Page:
Renting During COVID-19

Renting During COVID-19

Last Update: 30/04/2019

For general information on COVID-19, visit the government’s central website.  

On this page:

What law changes have been announced as a result of COVID-19?

On 23 March 2020, the Government announced a freeze of rent increases and protections against tenancy terminations. This has been applied as law through the COVID-19 Response (Urgent Management Measures) Legislation Act, which came into effect on 26 March 2020.

More information about this announcement

Questions and answers about Alert Level 3 (Ministry of Housing and Urban Development)  

Questions and answers about Alert Level 4 (Ministry of Housing and Urban Development)  

What will change at Alert Level 3?

  • Tenants are allowed to move to a new house and moving companies will be able to help. Movers will have to adhere to physical distancing rules and should keep records for contact tracing purposes.
  • Routine inspections of rental properties cannot take place unless it is an emergency situation, such as a landlord needing to confirm that emergency maintenance is required.
  • Maintenance can only occur in emergencies or with tenant approval. This might include plumbers, electricians and tradespeople who can work on, and inside rental properties.
  • We recommend landlords arrange for professional services to clean or undertake maintenance of their vacant rental property.
  • Open homes where multiple people view a property cannot take place.
  • In-person viewings for rental properties can take place under Alert Level 3 with some restrictions. If the property is tenanted, landlords will need approval from the tenants and viewings should only occur when the tenants are not on the property.
  • During viewings, physical distance should be maintained and contact with surfaces kept at a minimum. Anything that is touched should be wiped with disinfectant. In-person viewings should be limited to two per day per property to minimise the impact on the tenants.
  • People should not be travelling between regions for the purpose of viewing a property.
  • Final inspections can take place if the tenants are not home and only with the tenant’s approval, or once the tenants have moved out. Tenants should take photos of the property’s condition before leaving.

The Ministry of Housing and Urban Development has information on what it means for landlords and tenants to move from Alert Level 4 to Alert Level 3.  

More information on specific topics is available on the Tenancy Services website:

I/my tenants are having trouble paying rent, what are my options?

Due to loss of employment income, some tenants may experience issues paying their rent.

Tenants who can’t pay their rent should let their landlord know straight away. Be honest about the situation and see if you can agree on a payment plan. Landlords and tenants who reach an agreement can choose to have this formalised using the FastTrack resolution process, if they feel it’s necessary.

If you are likely to continue having trouble, think about other options:

  • financial support from the Government’s Wage Subsidy and Leave Payment scheme is available to eligible employers and workers
  • get in touch with budgeting services, Work and Income, or other agencies to see what support is available.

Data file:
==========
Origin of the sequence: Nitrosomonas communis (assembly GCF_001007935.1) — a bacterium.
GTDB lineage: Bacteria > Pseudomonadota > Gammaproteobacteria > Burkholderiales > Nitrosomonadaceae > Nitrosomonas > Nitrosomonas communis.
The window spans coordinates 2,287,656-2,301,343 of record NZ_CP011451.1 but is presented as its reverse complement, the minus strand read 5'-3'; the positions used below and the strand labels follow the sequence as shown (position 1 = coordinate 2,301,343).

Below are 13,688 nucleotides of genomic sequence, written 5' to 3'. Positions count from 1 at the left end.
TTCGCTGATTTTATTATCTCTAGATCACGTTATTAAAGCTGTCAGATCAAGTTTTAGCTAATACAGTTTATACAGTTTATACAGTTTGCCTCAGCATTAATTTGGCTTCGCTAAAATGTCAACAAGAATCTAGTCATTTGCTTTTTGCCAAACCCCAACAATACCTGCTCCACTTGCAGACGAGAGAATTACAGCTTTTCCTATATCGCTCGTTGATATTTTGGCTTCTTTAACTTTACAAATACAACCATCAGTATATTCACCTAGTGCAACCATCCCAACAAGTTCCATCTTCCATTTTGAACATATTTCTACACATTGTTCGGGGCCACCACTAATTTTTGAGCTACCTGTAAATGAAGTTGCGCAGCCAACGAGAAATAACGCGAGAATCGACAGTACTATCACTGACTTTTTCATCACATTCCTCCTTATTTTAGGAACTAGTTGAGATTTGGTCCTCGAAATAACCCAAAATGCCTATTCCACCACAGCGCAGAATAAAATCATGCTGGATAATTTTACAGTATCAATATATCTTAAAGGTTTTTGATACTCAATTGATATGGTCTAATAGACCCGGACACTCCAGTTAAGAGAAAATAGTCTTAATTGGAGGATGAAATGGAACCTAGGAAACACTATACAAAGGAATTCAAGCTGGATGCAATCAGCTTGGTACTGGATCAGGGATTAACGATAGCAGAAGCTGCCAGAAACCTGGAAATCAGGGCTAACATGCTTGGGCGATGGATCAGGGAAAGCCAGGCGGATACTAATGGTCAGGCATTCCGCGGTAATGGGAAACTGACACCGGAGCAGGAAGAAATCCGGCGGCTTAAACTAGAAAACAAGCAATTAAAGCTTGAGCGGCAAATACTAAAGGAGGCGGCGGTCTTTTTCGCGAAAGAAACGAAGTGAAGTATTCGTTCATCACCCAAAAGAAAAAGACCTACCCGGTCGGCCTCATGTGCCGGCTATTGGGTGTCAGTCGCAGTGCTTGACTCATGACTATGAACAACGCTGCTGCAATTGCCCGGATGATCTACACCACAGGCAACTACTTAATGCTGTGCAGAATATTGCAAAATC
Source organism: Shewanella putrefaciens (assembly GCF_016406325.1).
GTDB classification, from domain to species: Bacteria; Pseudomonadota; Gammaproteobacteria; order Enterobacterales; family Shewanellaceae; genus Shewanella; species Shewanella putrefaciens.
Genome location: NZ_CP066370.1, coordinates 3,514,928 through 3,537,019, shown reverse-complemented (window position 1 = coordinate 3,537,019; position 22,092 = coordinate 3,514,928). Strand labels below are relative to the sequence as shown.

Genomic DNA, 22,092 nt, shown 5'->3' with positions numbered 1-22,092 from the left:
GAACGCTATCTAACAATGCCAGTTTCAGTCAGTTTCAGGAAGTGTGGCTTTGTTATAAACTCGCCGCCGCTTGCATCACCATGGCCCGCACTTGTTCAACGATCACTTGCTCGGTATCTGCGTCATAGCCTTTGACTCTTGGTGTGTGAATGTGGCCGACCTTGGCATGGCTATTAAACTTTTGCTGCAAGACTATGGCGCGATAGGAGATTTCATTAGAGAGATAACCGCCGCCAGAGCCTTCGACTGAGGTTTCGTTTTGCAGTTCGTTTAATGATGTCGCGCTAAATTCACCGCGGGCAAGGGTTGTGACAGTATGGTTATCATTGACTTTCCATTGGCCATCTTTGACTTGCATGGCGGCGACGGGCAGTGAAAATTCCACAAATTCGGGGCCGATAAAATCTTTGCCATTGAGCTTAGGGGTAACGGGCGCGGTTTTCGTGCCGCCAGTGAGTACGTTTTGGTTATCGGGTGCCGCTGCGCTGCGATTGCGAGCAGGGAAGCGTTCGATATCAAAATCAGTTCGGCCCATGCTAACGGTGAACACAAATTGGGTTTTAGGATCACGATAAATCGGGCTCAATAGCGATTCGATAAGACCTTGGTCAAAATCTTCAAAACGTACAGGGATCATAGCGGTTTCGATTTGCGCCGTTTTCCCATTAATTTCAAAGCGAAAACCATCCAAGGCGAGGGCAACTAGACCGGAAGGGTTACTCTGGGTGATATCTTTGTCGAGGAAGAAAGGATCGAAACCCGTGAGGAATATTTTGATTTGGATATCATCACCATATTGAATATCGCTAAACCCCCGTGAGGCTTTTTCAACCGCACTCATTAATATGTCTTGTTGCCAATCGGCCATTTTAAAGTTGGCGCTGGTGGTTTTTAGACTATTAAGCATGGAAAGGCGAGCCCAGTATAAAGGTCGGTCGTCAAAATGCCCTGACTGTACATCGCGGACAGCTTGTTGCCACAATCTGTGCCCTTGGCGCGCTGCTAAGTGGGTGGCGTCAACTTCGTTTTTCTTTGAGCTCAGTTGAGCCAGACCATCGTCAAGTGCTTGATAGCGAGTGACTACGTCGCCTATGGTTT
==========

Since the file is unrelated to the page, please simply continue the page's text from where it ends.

For three months from 26 March 2020, landlords can’t apply to the Tenancy Tribunal to end the tenancy for rent arrears unless the tenant is at least 60 days behind in rent. The Tribunal must consider whether it would be fair in the circumstances to terminate the tenancy, taking into account whether the tenant made reasonable efforts to pay rent.

Tenants are still liable for rent and landlords can ask tenants to pay what is due. Landlords can also seek a monetary order from the Tribunal for rent arrears even though they can’t currently ask the Tribunal to terminate the tenancy if the rent is less than 60 days in arrears.  Landlords should try to reach an agreement with their tenants before taking this step.

More information on rent arrears and overdue rent

Information on the Government’s COVID-19 wage subsidy and leave payment scheme  

Information on ending a tenancy

Information on support available from Work and Income NZ  

I am a landlord, can I still do maintenance or inspect my rental property?

Landlords must not visit their tenants or carry out in-person inspections during Alert Level 4. They can carry out a virtual inspection, with agreement from their tenants.

In-person routine inspections of rental properties cannot take place unless it is an emergency situation, such as a landlord needing to confirm that emergency maintenance is required.

For maintenance, at Alert Level 4 you can hire a tradesperson to carry out urgent repairs only. At Alert Level 3, maintenance can only occur in emergencies or with tenant approval. This might include plumbers, electricians and tradespeople who can work on, and inside rental properties.

Information on maintenance and inspections

I'm a tenant in self-isolation, who do I need to tell?

Tenants are under no obligation to tell their landlord if they are self-isolating or sick with COVID-19. While we are under Alert Level 4, landlords should not visit or enter the rental at all. If it is necessary to do urgent repairs at the property for essential services while the tenant is self-isolating, and a tradesperson needs to attend the property, we encourage tenants to advise the landlord or tradesperson that they are self-isolating.